5 Things Every Social Worker Should Know About Autism

As a social worker, you will almost certainly have to work on behalf of someone with special needs at some point in your career. Perhaps you’ve decided to make it your specialty. While this is certainly admirable, you won’t do those in need much good if you don’t understand their special needs in the first place. This is especially true about autism, which is still often misunderstood even in this day and age. If you are going to be of any help to your autistic clients, here are five things you need to understand.

Autistic People Exist on a Huge Spectrum

Autism is often more accurately called autism spectrum disorder, or ASD. This means that an autistic person can be very high-functioning save for a few “quirks,” or they can be very low-functioning and unable to care for themselves. Every one of your clients has their own individual needs; you cannot simply assume that all of your autistic clients will require the same treatment.

Routines are Essential

One of the defining characteristics of autistic people is that they tend to be very rigid in their behaviors. They often stick to a routine in their daily lives, and they have a lot of trouble adjusting if those routines are disturbed. This is especially true of autistic children. Try to stick to a routine as much as possible with your autistic clients. Keep your appointments at the same times as often as possible, and respect your clients’ daily schedules. If you have to go against an established routine, provide plenty of warning beforehand to give your client time to adjust.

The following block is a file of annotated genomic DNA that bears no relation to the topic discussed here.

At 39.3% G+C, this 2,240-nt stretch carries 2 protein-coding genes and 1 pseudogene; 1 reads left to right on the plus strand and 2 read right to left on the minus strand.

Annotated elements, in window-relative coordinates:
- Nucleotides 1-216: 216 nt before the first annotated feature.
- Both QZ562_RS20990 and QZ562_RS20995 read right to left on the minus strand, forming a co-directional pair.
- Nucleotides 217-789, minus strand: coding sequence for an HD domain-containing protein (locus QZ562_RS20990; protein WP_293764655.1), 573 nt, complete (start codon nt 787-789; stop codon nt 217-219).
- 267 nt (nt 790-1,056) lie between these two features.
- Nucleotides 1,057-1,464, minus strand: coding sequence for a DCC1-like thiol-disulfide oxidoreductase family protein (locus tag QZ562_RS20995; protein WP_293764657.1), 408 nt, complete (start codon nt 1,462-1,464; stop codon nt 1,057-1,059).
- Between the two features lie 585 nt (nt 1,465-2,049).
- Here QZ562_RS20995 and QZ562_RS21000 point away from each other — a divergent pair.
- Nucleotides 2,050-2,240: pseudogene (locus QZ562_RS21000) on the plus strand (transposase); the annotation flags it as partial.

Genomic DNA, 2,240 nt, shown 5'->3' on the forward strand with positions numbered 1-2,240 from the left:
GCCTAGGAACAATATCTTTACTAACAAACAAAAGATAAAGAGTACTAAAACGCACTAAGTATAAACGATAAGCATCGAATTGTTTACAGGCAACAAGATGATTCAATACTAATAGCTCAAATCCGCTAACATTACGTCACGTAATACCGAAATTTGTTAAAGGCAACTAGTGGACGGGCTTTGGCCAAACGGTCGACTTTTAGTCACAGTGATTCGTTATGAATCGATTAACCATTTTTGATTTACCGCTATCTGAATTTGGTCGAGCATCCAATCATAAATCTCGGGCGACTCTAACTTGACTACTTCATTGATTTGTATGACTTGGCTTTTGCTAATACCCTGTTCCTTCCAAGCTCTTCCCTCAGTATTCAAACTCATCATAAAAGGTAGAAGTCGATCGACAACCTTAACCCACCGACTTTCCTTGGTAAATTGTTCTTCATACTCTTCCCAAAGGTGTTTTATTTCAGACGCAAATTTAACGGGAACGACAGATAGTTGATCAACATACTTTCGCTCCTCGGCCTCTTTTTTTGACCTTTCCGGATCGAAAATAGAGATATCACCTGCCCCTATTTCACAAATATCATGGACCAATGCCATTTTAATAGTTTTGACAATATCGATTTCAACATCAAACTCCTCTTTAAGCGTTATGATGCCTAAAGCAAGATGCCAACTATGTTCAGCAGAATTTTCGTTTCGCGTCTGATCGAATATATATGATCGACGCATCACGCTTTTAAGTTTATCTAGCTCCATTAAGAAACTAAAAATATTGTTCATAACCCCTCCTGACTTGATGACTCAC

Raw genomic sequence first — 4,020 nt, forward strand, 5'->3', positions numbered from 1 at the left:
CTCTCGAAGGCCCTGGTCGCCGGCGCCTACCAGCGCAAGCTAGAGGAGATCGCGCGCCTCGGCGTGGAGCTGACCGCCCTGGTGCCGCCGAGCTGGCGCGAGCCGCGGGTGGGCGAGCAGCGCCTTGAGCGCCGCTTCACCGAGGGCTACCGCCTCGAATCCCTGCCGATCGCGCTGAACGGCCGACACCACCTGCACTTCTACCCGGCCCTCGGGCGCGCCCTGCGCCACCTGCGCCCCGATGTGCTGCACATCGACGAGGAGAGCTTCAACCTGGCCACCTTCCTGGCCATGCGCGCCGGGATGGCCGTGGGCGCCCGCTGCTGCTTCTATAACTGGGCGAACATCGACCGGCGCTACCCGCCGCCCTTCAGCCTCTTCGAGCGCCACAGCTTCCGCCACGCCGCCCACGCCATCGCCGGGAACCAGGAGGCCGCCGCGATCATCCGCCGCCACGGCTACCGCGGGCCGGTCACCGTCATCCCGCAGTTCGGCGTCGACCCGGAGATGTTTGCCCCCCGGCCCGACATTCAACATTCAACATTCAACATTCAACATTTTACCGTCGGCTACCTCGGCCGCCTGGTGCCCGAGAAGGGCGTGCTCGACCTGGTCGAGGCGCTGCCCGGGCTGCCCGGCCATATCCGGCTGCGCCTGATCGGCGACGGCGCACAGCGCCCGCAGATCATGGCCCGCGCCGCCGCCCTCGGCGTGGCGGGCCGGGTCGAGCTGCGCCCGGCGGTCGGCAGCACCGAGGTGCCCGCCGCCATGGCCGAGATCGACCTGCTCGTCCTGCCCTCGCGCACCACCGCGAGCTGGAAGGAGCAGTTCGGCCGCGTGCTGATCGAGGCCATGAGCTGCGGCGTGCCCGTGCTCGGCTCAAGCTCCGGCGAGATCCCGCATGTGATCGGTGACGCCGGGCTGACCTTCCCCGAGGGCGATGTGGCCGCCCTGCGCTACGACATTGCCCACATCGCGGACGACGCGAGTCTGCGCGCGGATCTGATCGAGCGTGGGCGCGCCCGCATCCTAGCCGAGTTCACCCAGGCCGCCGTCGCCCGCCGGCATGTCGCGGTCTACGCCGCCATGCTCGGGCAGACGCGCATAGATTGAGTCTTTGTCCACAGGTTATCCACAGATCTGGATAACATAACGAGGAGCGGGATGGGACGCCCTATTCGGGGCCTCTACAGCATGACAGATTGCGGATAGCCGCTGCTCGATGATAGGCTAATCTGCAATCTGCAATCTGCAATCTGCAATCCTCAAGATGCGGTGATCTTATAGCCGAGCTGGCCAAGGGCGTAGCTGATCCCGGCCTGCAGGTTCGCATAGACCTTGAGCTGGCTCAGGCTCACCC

Keep Language Simple, but Not Too Simple

One common mistake that people make when dealing with autistic people is speaking to them like children even when they are not. Most autistic people will understand you if you speak plainly, and unless your experience with a particular person tells you otherwise, you shouldn’t talk down to them. You can speak plainly to someone without talking down to them.

Autistic Children are Very Literal

Figurative language is often not understood by autistic children, so be careful about using it around them. Telling them to “pick up the pace” or “get the lead out” won’t get them to hurry; they will simply want to know how they can get lead out of something or be looking for something on the ground called “pace.” They will take everything you say literally, so even common metaphors and sayings should be avoided when possible.

Advise Parents Not to Grieve

Yes, there is a huge stigma in our society against anybody who isn’t neurotypical, or what some people would simply call “normal.” It’s not as bad as it once was, but some parents of autistic children might want to grieve for the “normal” child they could’ve had instead of their autistic child. This needs to be discouraged. Whether you work with an autistic child or an autistic adult, your job is to help them live a comfortable and fulfilling life. Parents of an autistic child should be on board with what you do not despite their child’s condition, but for the love – and respect – of their child.

While there is still much we don’t know about the autistic spectrum, we still know far more than we once did. Keep these tips in mind as you pursue your career in social work, and remember that all of your clients and their families deserve your attention and respect.

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